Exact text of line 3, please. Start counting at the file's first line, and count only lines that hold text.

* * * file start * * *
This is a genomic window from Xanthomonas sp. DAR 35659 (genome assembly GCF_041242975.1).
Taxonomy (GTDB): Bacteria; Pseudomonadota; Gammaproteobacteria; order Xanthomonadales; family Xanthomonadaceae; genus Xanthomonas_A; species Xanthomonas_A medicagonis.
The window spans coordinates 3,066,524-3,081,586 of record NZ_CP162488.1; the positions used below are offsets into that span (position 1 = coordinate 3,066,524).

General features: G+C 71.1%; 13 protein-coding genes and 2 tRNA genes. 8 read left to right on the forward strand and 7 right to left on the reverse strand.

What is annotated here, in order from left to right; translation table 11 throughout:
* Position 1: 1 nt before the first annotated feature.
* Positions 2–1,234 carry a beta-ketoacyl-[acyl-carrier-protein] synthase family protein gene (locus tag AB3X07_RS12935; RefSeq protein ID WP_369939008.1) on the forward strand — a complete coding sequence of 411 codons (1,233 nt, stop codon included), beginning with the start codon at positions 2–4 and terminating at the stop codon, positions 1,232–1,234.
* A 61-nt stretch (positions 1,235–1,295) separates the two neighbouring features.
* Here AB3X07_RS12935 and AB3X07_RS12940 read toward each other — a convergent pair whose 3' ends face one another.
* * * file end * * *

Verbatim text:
The window spans coordinates 3,066,524-3,081,586 of record NZ_CP162488.1; the positions used below are offsets into that span (position 1 = coordinate 3,066,524).